The Finnish Foreign Minister Pekka Haavisto stated, “But the Russian invasion of Ukraine changed the mindset of many Finnish people.”

Finland’s parliament is expected to approve plans to join NATO next week.  It will take from 4 to 12 months to complete the process.

Sweden could follow in weeks, although there is some opposition to the move in Sweden’s parliament.  Sweden’s Social Democrats are currently split on the issue and discussing the issue behind closed doors.  However, Sweden’s Foreign Minister Ann Linde said, “Finland is Sweden’s closest security and defense partner, and we need to take Finland’s assessments into account.

Both Sweden and Finland are close to NATO.  Both nations have held maneuvers with NATO troops and Finland has sent troops to Afghanistan and Iraq.

But the move to merge two nations that have worked with NATO in the past means more than additional maneuvers with NATO and meeting goals on defense spending.  There are both political and military issues that impact Europe as a whole.


Since the beginning of the war in Ukraine, NATO has evolved dramatically.  The decades of a lukewarm Cold War of the 60s, 70s, and the 80s are gone.  The war is now taking on the heat of the NATO-Soviet confrontations of the 1950s.

In the early days, West Germany was the shield of NATO.  It would be the battlefield of WWIII and the West German Army was one of the best in NATO.  Today, the German Army is smaller than many other NATO nations, it has spent less on defense than what it has promised, and Germany is addicted to Russian natural gas.

When Ukraine asked for munitions, Germany said that it didn’t have any to spare.  It even refused to send obsolete armored vehicles at first.  It took political pressure from other NATO nations to convince Germany to change course.

While Germany has abrogated its leading role in NATO, a former Warsaw Pact nation is stepping up.  Poland, which has centuries of enmity with Russia has taken on a leading role with NATO.  For year, it has spent more than required on defense and has asked the US to station combat units inside its borders.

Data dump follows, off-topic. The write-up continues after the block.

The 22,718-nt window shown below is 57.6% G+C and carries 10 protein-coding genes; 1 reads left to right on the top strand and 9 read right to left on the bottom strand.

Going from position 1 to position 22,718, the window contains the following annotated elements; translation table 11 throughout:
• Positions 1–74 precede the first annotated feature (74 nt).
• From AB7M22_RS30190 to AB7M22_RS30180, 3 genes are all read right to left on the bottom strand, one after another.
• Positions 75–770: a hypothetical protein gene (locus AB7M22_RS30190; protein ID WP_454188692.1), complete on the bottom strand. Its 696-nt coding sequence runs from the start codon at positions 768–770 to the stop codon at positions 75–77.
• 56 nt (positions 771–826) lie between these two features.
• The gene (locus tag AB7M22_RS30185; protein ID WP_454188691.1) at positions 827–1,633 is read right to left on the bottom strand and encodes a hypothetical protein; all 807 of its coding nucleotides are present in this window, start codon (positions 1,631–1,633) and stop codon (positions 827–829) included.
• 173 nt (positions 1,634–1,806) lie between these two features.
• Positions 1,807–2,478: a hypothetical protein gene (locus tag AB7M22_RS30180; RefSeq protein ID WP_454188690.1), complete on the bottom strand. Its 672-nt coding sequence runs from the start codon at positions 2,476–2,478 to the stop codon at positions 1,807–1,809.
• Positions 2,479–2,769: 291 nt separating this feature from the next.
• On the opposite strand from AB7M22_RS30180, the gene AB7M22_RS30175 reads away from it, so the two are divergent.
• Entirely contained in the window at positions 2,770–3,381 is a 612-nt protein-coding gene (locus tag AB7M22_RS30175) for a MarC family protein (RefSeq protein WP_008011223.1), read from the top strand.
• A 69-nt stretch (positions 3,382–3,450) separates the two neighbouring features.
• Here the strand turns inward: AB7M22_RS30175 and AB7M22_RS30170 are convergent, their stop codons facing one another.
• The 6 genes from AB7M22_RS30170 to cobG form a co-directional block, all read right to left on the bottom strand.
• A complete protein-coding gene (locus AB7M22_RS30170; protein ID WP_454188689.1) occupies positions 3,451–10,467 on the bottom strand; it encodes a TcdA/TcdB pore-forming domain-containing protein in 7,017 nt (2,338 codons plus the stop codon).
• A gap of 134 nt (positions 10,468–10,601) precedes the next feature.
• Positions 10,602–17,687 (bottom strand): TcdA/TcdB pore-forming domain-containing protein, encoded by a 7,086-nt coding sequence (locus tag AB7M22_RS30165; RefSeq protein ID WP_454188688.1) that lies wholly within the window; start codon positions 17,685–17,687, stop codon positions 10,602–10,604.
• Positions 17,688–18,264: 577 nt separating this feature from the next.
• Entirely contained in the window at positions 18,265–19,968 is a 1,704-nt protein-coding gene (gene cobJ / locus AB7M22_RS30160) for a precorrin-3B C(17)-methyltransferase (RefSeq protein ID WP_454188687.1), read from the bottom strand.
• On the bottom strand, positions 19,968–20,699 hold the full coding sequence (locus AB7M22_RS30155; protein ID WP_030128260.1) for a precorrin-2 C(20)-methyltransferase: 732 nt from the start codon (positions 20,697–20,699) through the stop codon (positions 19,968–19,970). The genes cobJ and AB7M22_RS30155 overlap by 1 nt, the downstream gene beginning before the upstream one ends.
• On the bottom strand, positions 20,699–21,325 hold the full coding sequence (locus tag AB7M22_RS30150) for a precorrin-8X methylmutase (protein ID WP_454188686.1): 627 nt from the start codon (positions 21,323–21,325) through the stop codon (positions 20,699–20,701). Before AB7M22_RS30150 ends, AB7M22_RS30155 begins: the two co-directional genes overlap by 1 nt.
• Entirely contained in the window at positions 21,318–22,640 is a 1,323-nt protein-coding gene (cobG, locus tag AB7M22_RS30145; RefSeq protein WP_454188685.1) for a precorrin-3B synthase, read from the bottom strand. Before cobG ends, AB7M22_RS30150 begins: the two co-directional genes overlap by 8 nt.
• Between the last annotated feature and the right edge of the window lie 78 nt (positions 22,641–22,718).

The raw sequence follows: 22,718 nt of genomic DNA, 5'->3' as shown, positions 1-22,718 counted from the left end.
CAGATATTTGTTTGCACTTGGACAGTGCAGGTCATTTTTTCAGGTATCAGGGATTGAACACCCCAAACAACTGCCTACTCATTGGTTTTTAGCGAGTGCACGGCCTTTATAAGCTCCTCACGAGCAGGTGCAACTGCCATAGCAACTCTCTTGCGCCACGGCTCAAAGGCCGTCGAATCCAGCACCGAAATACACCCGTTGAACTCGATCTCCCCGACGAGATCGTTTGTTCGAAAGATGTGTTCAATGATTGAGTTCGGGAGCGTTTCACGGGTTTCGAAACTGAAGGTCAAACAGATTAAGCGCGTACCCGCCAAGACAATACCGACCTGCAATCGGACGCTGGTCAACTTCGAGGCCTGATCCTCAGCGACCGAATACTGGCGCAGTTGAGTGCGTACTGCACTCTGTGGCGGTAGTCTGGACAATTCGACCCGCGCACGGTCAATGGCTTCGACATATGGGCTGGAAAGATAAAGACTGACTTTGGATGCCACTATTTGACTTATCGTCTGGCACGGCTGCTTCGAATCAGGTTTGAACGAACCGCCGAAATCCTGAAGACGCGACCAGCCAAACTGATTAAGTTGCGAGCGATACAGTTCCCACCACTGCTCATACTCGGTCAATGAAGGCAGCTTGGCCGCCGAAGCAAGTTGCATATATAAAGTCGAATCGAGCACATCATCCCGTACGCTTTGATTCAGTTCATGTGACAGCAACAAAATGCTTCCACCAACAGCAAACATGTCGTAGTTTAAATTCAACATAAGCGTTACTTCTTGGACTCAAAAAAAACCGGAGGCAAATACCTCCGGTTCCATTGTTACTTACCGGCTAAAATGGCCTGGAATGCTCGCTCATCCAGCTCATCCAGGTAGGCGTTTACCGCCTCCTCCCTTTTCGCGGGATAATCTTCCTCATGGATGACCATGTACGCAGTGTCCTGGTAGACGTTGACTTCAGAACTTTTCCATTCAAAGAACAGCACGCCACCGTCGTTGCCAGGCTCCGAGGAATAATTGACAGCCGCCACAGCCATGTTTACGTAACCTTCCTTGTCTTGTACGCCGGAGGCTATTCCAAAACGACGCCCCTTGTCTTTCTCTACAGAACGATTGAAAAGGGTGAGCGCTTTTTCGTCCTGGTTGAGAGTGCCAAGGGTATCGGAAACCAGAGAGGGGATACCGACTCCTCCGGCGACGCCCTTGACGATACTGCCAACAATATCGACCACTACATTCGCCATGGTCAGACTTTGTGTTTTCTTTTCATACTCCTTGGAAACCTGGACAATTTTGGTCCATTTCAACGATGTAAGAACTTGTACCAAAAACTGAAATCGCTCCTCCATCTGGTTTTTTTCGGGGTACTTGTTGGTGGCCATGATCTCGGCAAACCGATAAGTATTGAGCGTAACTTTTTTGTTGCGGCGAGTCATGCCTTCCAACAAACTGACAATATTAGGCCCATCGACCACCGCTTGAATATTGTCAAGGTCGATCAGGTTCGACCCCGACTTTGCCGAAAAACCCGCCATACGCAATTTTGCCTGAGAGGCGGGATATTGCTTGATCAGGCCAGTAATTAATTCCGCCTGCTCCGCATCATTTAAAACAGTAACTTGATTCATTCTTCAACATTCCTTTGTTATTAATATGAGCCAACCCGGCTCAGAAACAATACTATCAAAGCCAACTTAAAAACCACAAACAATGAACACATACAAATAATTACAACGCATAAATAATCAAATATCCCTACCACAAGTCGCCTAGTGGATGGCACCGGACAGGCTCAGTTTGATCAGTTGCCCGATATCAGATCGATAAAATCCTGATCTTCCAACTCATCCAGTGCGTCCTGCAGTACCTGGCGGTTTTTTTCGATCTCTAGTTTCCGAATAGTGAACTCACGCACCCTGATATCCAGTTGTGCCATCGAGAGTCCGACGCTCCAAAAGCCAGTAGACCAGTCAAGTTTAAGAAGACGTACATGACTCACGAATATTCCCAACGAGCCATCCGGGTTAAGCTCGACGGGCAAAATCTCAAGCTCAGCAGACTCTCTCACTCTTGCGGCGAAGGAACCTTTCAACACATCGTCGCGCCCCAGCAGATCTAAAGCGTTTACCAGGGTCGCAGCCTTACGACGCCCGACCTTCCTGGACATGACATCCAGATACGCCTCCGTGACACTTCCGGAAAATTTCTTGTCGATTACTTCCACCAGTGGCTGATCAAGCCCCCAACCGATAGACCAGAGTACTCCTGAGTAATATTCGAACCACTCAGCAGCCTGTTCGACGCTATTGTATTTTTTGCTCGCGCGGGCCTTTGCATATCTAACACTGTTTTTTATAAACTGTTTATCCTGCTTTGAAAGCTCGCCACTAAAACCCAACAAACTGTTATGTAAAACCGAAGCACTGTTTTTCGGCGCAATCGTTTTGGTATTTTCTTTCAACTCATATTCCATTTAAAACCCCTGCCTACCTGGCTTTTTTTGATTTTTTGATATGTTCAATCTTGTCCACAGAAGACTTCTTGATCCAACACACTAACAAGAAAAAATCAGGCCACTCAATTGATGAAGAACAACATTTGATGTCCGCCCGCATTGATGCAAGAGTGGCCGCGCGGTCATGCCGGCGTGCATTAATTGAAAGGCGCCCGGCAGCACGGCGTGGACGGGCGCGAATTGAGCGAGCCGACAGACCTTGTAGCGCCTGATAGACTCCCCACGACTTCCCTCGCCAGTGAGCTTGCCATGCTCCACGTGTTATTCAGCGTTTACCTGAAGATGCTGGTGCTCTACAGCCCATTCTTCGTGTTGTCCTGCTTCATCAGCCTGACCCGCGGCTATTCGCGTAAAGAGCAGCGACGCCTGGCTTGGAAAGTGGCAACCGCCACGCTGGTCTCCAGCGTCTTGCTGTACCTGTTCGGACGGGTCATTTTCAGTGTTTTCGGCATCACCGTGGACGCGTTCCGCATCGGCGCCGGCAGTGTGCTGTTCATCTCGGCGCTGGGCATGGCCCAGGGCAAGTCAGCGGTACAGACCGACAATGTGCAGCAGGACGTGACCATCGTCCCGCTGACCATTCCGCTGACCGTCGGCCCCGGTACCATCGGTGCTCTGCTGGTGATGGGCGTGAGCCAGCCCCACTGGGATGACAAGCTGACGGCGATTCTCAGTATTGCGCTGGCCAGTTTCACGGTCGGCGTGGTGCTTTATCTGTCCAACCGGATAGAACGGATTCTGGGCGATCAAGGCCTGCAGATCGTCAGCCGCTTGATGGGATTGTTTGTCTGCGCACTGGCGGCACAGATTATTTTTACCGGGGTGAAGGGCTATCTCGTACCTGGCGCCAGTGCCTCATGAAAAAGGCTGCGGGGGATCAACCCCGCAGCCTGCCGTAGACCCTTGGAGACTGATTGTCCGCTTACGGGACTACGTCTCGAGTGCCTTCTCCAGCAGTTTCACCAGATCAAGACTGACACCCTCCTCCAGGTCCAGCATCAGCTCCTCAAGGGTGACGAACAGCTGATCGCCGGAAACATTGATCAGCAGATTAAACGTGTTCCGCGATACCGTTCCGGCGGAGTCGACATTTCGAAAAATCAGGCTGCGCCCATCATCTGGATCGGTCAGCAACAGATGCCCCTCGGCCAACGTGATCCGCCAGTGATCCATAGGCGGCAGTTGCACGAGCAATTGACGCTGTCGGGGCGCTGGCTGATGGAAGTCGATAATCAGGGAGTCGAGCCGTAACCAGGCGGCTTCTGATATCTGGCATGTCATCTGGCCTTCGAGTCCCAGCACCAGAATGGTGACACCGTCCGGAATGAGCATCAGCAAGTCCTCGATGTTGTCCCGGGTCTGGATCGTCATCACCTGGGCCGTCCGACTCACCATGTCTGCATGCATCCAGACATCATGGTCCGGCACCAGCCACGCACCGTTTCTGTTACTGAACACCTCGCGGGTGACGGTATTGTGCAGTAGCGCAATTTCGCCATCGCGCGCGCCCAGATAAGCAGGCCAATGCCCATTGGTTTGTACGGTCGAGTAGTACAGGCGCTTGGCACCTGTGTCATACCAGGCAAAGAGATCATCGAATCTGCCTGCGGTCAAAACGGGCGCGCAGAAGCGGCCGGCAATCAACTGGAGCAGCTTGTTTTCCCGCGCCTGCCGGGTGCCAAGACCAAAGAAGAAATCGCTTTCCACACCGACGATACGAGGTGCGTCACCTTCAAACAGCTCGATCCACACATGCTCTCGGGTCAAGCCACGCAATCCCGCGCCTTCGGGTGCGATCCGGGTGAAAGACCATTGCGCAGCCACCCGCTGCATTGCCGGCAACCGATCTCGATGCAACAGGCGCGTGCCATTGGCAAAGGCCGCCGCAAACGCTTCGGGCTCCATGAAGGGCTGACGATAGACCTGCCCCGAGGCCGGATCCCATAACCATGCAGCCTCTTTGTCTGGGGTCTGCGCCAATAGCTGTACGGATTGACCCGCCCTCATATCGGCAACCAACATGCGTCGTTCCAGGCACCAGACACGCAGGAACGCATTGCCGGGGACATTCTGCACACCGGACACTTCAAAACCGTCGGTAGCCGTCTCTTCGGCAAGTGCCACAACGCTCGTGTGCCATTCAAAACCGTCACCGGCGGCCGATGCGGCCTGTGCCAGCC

Today, Poland is at the center of the rearming of Ukraine.  It is more than a transfer station and has helped quietly move former Warsaw pact equipment out of Eastern NATO nations and into Ukraine.

If this conflict heats up to WWIII, it will be Polish tanks (including the American M-1 Abrams tank) that will be fighting on the frontline.

Another nation that has evolved is a reinvigorated Britain.  In the Cold War days of NATO, Britain was an empire shedding colonies and pulling its forces from “East of Suez.”  Although it was a nuclear power and a center of technology, it was seen by many as a “toothless tiger.”

Today, Britain has taken a more active, leading role in NATO and the rest of the world.  Her new aircraft carrier, HMS Prince of Wales is the command ship of NATO’s Maritime Readiness Force.  She spent March and April off the coast of Norway as a part of Operation Cold Response.  Her sister ship, HMS Queen Elizabeth showed the flag in the Indian Ocean, Pacific Ocean, and China seas, visited military important allies, and showed her support for Taiwan.  She is clearly renewing her role as a world power and serious naval force.

Great Britain has also taken the lead in sending arms (including high tech anti-air and anti-tank weapons) to Ukraine.  It also signed agreements with Finland and Sweden to come to their assistance militarily if Russia should decide to attack them.  This provides a bridging agreement until both countries are fully integrated with NATO.

On the other side, Russia has suffered politically.  Five months ago, Russia was seen as a major military power with vast supplies of natural gas.  Today, Russia’s military is facing difficulties in Ukraine and Europe is considering how to stop using Russian natural gas.

One possible hang up to the expansion of NATO is Turkey.  Turkish president Erdogan has voiced opposition to Swedish and Finnish membership because they allow Kurdish groups to live there.